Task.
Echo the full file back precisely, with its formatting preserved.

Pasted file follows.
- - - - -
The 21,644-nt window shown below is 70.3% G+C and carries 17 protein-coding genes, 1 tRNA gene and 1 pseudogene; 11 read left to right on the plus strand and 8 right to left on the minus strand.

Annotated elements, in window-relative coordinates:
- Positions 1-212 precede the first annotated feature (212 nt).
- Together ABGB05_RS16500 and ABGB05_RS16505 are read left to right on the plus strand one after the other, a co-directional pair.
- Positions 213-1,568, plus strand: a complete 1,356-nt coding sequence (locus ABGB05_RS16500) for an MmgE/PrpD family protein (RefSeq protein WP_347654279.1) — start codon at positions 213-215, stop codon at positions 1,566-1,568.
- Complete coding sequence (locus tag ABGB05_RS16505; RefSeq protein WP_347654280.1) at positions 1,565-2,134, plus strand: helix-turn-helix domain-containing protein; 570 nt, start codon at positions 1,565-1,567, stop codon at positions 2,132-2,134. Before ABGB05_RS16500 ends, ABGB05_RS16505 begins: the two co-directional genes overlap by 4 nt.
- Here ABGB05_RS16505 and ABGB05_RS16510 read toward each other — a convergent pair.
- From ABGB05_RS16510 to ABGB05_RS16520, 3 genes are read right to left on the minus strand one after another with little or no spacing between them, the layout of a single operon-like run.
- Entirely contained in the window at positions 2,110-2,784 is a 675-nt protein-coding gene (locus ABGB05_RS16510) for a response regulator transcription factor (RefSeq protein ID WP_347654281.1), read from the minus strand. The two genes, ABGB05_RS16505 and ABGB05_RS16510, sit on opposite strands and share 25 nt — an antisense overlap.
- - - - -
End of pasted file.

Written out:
The 21,644-nt window shown below is 70.3% G+C and carries 17 protein-coding genes, 1 tRNA gene and 1 pseudogene; 11 read left to right on the plus strand and 8 right to left on the minus strand.

Annotated elements, in window-relative coordinates:
- Positions 1-212 precede the first annotated feature (212 nt).
- Together ABGB05_RS16500 and ABGB05_RS16505 are read left to right on the plus strand one after the other, a co-directional pair.
- Positions 213-1,568, plus strand: a complete 1,356-nt coding sequence (locus ABGB05_RS16500) for an MmgE/PrpD family protein (RefSeq protein WP_347654279.1) — start codon at positions 213-215, stop codon at positions 1,566-1,568.
- Complete coding sequence (locus tag ABGB05_RS16505; RefSeq protein WP_347654280.1) at positions 1,565-2,134, plus strand: helix-turn-helix domain-containing protein; 570 nt, start codon at positions 1,565-1,567, stop codon at positions 2,132-2,134. Before ABGB05_RS16500 ends, ABGB05_RS16505 begins: the two co-directional genes overlap by 4 nt.
- Here ABGB05_RS16505 and ABGB05_RS16510 read toward each other — a convergent pair.
- From ABGB05_RS16510 to ABGB05_RS16520, 3 genes are read right to left on the minus strand one after another with little or no spacing between them, the layout of a single operon-like run.
- Entirely contained in the window at positions 2,110-2,784 is a 675-nt protein-coding gene (locus ABGB05_RS16510) for a response regulator transcription factor (RefSeq protein ID WP_347654281.1), read from the minus strand. The two genes, ABGB05_RS16505 and ABGB05_RS16510, sit on opposite strands and share 25 nt — an antisense overlap.